Knoxville DA Randy Nichols To Talk Truancy Here

Monday, February 18, 2002

Knoxville District Attorney General and gubernatorial candidate Randall Nichols will meet with Hamilton County District Attorney Bill Cox, county school officials and juvenile court representatives to discuss Knox County's truancy intervention program.

The meeting will take place at 3 p.m. on Wednesday, Feb. 20, in the
Superintendent's Conference Room located at the Bonny Oaks central

Rhonda Garren, community prosecution coordinator for Knox County, and
Teresa Parker, Knox County's Juvenile Court liaison, will also attend the meeting along with members of the Hamilton County School Board's truancy committee.

"This will truly be a meeting of the minds," said School Board Vice
Chairwoman Debbie Colburn, who also serves on the truancy committee.
"We wanted to bring all of the key players together to discuss ways our
school system can benefit from what our peers in Knox County are doing
to keep children in school."

The Knox County DA's office, school system, juvenile court and police
department use a team approach to combat truancy. Any child found to be truant by law enforcement officials is transported to a "truancy center." Patrol officers actively seek to identify truant children during regular school days. Parents are encouraged to make sure their child attends school regularly, or a warrant may be filed against them with a maximum penalty of up to one year in jail, a $2,500 fine, community service and/or elimination of the parent's Families First benefits.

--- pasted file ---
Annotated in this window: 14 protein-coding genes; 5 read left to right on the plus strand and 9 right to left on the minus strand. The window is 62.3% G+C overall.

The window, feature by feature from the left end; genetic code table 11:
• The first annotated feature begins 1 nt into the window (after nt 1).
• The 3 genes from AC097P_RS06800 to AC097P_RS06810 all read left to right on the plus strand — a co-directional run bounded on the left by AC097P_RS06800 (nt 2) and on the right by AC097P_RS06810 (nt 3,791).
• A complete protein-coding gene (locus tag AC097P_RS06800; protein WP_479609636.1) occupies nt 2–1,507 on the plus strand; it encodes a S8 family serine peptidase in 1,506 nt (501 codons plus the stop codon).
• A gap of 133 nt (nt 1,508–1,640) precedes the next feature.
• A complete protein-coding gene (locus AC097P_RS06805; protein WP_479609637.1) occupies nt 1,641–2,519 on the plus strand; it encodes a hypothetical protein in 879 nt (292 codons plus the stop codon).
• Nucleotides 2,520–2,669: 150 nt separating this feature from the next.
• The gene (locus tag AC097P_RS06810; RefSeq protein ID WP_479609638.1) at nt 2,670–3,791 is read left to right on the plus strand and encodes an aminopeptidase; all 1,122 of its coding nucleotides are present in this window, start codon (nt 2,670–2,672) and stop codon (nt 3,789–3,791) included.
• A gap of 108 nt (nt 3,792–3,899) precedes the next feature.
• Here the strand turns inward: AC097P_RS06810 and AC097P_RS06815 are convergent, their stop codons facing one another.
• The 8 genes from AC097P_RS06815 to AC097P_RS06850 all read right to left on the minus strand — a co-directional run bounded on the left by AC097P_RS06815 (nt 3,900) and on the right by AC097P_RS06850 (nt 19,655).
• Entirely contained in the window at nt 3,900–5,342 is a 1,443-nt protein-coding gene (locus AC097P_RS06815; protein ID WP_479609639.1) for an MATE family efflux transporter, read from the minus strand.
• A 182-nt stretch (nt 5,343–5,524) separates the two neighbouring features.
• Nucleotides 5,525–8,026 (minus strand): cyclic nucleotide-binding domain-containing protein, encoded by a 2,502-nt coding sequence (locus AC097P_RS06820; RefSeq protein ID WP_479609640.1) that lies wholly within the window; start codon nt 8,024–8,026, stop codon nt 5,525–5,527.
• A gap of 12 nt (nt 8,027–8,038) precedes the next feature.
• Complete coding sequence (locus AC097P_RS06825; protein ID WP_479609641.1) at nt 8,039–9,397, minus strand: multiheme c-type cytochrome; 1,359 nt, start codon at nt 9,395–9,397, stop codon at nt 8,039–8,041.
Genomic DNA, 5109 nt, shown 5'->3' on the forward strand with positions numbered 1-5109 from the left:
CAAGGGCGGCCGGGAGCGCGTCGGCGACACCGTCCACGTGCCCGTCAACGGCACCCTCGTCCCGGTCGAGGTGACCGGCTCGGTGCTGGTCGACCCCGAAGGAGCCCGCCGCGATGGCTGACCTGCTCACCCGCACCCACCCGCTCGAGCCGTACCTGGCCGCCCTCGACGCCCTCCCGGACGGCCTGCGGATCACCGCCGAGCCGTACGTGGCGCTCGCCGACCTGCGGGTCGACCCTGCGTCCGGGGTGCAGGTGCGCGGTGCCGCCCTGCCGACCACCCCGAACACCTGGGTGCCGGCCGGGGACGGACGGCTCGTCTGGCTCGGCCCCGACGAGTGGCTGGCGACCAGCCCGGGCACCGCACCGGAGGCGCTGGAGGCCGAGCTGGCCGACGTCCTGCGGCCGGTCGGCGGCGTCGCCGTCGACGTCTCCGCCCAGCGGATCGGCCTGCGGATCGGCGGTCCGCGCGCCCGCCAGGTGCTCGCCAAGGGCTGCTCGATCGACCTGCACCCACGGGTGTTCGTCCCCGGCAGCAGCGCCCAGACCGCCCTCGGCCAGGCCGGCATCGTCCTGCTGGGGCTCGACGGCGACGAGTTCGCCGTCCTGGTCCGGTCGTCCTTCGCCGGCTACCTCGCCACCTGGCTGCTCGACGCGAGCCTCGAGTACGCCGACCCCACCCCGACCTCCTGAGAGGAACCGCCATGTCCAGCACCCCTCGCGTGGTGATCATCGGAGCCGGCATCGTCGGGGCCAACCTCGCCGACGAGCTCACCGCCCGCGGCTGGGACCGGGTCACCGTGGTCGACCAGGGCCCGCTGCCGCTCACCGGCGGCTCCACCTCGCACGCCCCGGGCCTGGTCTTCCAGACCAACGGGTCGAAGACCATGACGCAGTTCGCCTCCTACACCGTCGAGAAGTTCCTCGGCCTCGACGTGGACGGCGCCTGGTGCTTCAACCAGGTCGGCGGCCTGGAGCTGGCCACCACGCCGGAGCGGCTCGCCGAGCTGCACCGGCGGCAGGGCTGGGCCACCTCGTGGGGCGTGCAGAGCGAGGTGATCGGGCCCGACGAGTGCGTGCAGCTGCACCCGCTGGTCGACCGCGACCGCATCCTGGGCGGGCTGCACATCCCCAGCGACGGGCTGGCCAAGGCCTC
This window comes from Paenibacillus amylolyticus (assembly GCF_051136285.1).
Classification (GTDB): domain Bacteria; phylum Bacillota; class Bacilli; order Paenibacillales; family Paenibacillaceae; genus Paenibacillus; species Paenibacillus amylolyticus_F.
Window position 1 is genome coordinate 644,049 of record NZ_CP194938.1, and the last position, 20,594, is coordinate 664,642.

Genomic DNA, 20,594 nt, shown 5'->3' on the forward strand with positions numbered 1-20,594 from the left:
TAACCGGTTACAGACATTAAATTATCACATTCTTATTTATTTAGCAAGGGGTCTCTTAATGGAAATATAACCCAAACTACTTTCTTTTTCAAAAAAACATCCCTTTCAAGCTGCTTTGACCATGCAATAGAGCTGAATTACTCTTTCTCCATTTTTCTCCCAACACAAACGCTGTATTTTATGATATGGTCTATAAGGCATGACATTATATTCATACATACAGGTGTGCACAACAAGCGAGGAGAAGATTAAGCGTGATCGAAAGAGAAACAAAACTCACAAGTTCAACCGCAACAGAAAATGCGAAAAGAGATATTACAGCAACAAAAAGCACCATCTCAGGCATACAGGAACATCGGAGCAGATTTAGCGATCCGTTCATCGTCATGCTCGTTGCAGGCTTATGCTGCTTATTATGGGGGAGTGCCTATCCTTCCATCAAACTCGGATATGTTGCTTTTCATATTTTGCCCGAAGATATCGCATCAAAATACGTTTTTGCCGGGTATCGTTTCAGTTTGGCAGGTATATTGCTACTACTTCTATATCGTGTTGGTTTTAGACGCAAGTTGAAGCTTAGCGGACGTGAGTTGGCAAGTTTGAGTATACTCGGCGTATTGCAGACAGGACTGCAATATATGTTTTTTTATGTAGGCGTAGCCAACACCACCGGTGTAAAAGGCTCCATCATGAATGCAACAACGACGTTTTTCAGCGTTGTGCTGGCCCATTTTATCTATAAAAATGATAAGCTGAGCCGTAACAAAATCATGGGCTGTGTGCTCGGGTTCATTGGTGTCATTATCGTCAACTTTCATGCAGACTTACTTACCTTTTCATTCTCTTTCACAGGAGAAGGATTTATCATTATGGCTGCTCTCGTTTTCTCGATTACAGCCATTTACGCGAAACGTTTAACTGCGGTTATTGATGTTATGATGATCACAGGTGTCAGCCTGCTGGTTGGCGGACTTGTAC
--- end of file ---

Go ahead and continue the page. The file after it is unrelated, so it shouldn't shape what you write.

"Knox County officials recognize that truancy is often reflective of
other problems in the student's personal or family life," Mr. Nichols said.

"For this reason, the truancy program is primarily an intervention,
education and prevention program. Our truancy program brings a
collaborative, graduated approach to truancy problems. Early
assessments and treatment services focus on the truant and the family."

Research shows that truant students are more likely to be involved in
delinquent activity as juveniles, leading to criminal offenses as
adults. Also, students with chronic absences run the risk of dropping
out of school, officials said.

"I know that Hamilton County Schools and our local law enforcement
agencies want to tackle truancy," Ms. Colbrun said, "but financial
restraints and staff issues are real hindrances. Yet we hope to come
away from Wednesday's meeting with a strong partnership and a commitment
to find creative ways to address this issue for our children's sakes."

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